Patient Advocate and Cancer Survivor
Co-Founder of Destination Hope
As patient advocates (as in most other things in life), it seems the more we learn, the more we see what we don’t know. Whether we’re involved in promoting a patient-centered approach to research, direct care, survivorship, policy change or education, there’s a daily twist and update for us to wrap our brains around. And no matter which arena we find ourselves in, we are always looking for the endpoint: How far have we come in cancer care, and how does this translate to measuring survivorship?
This past October, I was honored to participate as a patient voice in what is called a “Measure Incubator” held by the National Quality Forum in Washington D.C. The goal of these sessions is to develop ideas about best ways to assess care objectives and outcomes that are reliable and valid, and that fulfill the quality mandates for better and more affordable care—not only for cancer, but for other diseases as well.
A new concept for me, the goal of this particular panel was to develop a more accurate way to understand survival rates of melanoma patients (of which I am one), and to look at the most feasible, accurate, and encompassing way to gather data on overall survival rates for patients with this disease in the United States. Once the concept for measurement is developed, then it goes to the next steps to see if it can actually be implemented. Other panelists included dermatologists, surgeons, medical oncologists, research analysts, fellow NCCS Cancer Policy & Advocacy Team (CPAT) member Caitlin Riley, and Shelley Fuld Nasso, CEO of NCCS.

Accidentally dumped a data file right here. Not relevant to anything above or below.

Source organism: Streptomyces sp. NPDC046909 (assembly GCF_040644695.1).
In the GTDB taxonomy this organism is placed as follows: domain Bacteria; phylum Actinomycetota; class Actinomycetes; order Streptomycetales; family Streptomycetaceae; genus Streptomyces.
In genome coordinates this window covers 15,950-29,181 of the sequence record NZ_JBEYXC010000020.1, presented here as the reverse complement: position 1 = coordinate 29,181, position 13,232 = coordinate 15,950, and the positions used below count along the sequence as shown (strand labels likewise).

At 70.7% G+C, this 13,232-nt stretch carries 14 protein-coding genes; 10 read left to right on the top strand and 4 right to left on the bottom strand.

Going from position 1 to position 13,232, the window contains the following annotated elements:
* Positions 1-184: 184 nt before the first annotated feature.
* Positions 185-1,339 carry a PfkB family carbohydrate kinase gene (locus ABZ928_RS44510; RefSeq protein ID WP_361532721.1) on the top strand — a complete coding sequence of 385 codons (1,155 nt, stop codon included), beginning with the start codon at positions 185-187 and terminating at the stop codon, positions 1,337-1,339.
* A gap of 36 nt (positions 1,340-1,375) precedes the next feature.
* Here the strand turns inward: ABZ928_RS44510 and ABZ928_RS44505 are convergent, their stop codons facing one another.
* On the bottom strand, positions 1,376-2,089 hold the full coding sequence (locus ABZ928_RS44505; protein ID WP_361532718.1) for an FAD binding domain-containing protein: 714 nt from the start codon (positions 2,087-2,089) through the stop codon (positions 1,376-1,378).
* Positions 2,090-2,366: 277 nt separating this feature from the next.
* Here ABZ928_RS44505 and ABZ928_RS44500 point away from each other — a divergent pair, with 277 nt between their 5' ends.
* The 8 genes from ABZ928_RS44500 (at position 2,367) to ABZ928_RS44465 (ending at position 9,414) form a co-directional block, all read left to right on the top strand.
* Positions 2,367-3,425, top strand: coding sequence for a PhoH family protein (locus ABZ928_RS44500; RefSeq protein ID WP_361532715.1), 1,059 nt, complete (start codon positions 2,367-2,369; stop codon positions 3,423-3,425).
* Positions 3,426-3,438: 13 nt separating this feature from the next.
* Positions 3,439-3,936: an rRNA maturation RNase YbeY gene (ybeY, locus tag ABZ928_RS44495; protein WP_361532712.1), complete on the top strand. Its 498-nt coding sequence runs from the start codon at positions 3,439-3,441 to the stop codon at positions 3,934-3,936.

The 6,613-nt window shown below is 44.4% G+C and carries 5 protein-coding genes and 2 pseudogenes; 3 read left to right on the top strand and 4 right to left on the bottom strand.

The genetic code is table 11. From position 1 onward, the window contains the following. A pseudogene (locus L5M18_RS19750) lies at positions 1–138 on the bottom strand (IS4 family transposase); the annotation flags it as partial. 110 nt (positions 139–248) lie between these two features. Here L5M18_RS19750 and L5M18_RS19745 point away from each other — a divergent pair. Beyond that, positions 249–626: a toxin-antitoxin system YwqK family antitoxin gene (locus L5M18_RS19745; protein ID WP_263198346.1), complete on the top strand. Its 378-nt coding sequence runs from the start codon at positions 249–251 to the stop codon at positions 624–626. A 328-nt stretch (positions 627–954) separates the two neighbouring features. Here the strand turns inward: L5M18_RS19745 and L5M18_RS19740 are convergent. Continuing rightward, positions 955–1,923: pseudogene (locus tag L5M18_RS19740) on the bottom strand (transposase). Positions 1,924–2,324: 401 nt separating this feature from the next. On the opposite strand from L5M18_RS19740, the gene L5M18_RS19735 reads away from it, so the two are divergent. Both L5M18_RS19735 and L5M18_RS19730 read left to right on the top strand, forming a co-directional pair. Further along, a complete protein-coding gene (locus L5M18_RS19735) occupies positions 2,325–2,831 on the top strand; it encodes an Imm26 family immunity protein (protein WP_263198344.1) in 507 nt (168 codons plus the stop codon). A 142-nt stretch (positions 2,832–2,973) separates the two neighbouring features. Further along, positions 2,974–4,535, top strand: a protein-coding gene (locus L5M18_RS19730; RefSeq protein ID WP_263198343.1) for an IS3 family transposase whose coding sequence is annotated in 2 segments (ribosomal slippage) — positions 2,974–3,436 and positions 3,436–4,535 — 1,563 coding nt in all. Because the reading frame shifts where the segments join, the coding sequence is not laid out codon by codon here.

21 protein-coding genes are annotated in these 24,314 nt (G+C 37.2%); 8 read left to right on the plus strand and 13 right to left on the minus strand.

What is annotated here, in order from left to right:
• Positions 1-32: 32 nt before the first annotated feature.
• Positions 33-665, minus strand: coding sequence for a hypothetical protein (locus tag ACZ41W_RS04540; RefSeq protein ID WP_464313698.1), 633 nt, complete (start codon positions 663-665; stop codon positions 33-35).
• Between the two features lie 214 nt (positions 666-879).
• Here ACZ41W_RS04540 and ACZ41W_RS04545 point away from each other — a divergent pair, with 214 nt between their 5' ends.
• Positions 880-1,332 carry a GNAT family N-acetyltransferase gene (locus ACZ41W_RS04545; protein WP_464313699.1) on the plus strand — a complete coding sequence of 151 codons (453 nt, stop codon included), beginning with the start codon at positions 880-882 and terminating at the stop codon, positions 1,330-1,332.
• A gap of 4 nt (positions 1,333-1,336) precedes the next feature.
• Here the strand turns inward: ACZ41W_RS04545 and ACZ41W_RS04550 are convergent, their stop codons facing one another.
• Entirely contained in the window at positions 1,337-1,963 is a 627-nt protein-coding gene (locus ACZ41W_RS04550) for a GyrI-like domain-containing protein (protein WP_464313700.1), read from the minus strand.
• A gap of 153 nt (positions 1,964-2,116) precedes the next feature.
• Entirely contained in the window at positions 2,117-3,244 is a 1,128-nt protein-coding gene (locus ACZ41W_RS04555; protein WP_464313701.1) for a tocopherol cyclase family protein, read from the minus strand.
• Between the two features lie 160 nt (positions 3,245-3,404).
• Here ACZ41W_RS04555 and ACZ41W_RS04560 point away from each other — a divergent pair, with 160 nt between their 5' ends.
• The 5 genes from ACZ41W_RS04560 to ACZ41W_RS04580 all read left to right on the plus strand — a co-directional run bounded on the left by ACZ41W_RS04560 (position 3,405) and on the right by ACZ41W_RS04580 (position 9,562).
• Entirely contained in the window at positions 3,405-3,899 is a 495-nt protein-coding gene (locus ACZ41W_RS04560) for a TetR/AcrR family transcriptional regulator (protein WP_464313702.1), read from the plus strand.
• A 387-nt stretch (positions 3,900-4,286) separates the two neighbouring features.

Surprisingly to me, there is no national standard of measure that accurately depicts survival rates over time with reference to staging. Panelists weighed in on quality of life and availability of information available for patients, current guidelines for treatment, updated definitions of staging (which were just published in the week prior to our meeting), and what information is realistically appropriate and available to pull from data banks (hospitals, EHR’s, statistics from Social Security, etc.). Existing databases do not hold all the answers. Some patients age out of the system after a period of time when released from treatment and are no longer followed. Some patients are not treated in a typical oncology setting so their statistics are not readily available. And there’s also the question of the providers’ lack of information on patient mortality, and if it even relates to their diagnosis.
Indeed, a complex set of information creates more questions. Clearly, we can never have the perfect picture. As with any photograph, there is a landscape outside the frame we cannot view. We can only imagine based on what we see. But the goal is to get the best optics we can to really understand what we are looking at so better decision-making to improve outcomes becomes reality. I certainly got an education on how challenging it is to see the whole picture in cancer care, and how intricately the pieces must fit together to achieve better outcomes.
About the Author
Betsy Glosik is a patient advocate, co-founder of Destination Hope in Cleveland, Ohio, a survivor of breast cancer and melanoma, and a member of the NCCS Cancer Policy & Advocacy Team (CPAT).